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Rhysida Ransomware Hackers Cripple Canada’s MYC Media

Bogdan Pătru

By Bogdan Pătru . 8 July 2024

Tech Writer

Miklos Zoltan

Fact-Checked this

Rhysida ransomware announced that they’ve breached Canada-based MYC Media. There are no clear details about the attack, aside from the victim’s profile and the deadline for completing the negotiations: 7 days.

  • After the 7-day period has passed, the hackers will leak the stolen data publicly, usually on the Dark Web
  • Rhysida is a relatively new ransomware organization, being observed publicly for the first time in May 2023
  • The gang operates as a RaaS (Ransomware-as-a-Service), relying on affiliates to conduct most of its operations
  • MYC Media hasn’t commented on the attack, so it’s unclear how they’ve decided to act on it

Ransomware attacks are extremely damaging to a company’s finances, reputation, and overall structure. In many cases, the victim is forced by the circumstances to pay the ransom, despite not wanting to.

Several reasons can account for that, including the sensitivity of the stolen data or not being able to remove the encryption safely. This explains why the ransomware sphere appears to be on an upward trend, with more attacks hitting the public scene regularly.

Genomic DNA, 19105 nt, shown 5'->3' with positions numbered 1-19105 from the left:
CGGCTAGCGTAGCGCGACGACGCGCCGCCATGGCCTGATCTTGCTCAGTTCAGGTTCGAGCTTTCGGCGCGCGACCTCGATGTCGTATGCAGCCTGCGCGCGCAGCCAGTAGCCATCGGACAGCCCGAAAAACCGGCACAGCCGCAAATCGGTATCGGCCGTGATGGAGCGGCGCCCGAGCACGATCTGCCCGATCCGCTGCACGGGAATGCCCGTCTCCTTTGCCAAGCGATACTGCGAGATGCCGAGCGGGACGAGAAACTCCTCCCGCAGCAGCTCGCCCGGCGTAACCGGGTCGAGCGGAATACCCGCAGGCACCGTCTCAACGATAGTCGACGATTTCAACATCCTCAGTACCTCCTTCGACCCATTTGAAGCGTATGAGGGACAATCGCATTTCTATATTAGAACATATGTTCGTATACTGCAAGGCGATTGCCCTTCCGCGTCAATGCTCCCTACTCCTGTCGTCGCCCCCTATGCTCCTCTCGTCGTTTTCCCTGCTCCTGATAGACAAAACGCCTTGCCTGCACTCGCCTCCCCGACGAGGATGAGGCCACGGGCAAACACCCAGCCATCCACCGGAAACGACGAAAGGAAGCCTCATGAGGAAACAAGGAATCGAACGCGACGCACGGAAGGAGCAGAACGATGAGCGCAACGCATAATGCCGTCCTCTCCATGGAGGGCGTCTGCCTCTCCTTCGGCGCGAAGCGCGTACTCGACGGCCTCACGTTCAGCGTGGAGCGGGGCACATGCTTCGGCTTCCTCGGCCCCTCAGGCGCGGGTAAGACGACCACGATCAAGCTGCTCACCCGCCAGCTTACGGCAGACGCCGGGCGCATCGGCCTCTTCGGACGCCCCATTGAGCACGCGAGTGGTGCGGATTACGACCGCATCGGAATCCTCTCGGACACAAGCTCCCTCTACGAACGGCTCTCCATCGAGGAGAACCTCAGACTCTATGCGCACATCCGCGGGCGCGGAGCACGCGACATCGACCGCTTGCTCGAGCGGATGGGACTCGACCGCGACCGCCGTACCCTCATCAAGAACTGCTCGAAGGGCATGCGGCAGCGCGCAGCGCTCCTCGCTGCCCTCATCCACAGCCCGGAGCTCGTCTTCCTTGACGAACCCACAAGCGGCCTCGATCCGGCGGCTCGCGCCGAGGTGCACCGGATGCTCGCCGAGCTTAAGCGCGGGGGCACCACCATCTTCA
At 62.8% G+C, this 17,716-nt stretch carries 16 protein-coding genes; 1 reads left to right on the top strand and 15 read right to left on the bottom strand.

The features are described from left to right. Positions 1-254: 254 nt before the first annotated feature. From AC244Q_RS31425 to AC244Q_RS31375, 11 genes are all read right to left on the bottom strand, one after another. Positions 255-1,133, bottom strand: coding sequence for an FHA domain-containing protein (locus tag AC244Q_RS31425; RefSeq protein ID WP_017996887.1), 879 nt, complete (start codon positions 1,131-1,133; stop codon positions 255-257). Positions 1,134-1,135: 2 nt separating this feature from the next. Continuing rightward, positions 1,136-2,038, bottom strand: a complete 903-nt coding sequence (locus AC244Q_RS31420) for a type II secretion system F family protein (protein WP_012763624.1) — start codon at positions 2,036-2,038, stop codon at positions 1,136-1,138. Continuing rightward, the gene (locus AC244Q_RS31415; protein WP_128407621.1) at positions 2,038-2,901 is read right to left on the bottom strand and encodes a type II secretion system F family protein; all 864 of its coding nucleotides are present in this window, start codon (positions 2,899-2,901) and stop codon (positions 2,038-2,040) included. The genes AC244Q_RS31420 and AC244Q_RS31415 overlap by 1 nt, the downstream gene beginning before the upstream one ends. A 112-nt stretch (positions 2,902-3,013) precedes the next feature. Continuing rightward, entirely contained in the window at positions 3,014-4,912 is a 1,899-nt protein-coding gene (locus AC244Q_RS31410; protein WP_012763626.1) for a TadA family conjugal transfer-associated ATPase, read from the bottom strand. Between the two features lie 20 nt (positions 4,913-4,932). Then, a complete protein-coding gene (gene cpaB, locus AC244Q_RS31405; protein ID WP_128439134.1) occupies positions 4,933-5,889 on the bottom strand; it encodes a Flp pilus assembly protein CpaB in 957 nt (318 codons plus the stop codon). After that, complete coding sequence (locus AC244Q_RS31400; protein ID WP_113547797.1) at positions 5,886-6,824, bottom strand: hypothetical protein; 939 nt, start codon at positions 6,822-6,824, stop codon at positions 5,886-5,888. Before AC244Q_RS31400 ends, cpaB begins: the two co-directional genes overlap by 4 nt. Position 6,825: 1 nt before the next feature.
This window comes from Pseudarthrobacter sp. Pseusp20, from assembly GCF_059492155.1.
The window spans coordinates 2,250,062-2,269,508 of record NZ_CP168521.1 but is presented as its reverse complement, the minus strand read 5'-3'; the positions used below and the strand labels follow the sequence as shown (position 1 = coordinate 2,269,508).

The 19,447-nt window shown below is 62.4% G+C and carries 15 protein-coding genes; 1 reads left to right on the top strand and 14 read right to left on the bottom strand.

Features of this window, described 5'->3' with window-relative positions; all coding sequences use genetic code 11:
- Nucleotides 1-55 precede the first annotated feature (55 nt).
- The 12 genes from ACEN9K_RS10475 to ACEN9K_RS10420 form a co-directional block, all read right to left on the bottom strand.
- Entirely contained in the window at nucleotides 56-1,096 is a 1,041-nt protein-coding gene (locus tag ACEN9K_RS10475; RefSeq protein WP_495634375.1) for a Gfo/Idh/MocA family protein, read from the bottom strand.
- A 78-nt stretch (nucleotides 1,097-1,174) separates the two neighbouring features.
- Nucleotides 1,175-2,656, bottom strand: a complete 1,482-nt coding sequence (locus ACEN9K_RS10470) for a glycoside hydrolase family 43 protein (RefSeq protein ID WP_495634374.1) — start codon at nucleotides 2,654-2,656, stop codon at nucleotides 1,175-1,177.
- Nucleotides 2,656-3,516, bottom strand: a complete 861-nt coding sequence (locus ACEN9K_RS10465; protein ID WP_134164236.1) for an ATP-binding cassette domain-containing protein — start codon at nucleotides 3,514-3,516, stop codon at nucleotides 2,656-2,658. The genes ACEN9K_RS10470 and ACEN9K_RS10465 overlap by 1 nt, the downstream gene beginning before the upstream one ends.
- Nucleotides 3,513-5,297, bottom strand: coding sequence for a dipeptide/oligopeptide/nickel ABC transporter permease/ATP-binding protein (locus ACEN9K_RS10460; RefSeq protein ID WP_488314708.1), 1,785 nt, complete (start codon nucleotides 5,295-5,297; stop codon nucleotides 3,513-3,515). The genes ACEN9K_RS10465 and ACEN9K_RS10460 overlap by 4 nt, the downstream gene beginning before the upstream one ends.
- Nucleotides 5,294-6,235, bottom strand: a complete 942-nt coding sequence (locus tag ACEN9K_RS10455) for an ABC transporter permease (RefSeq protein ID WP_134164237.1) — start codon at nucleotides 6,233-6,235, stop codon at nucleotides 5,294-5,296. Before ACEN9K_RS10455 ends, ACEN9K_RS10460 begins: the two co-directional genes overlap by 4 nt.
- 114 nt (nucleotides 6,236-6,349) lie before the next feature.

X showing the Rhysida ransomware attack on MYC Media

Despite being relatively new, Rhysida is already making waves on a global scale. The gang relies on the tried-and-tested double-extortion tactic. This implies forcing the victim to pay to get the decryption key and prevent their data from leaking publicly.

The pressure can often force the victims to comply, despite their better judgment. This is especially the case with medium-to-large companies that are in possession of a lot of sensitive data. This explains why the ransomware business remains so profitable today.

You’ve Been Breached by Rhysida – Now What?

If you’ve never experienced a ransomware breach, you may be confused about how exactly to proceed. The standard answer is: don’t pay the ransom. Don’t even negotiate with the hackers. Simply take the hit, find ways to decrypt your own files (with professional help), and call it a day.

Paying the ransom isn’t likely to produce anything positive. In most cases, the hackers won’t even delete the stolen data, despite promising that they will. And you have no way of verifying that. Which will naturally create trust problems.

Plus, paying the ransom will typically have the opposite effect. Instead of fixing your problems, it will more likely create new ones. One such issue comes from the hackers placing you on their “to revisit” list. And it makes sense.

You’ve already proven to be willing to pay the ransom. Maybe you’ll do the same in the future. To summarize, most cybersecurity experts advise against paying the ransom for all the reasons that we’ve already mentioned.

That being said, some situations require you to pay. This is for a variety of reasons, including the legal implications of the data breaches, the impossibility of removing the encryption, and the sensitivity of the leaked data.

Even if the hacker won’t delete the data, at least you get to recover it. Ultimately, it all comes down to your specific situation and whatever you decide to do.

Just keep in mind that ransomware organizations require payments to survive. If nobody would pay any ransom, they would cease to exist.

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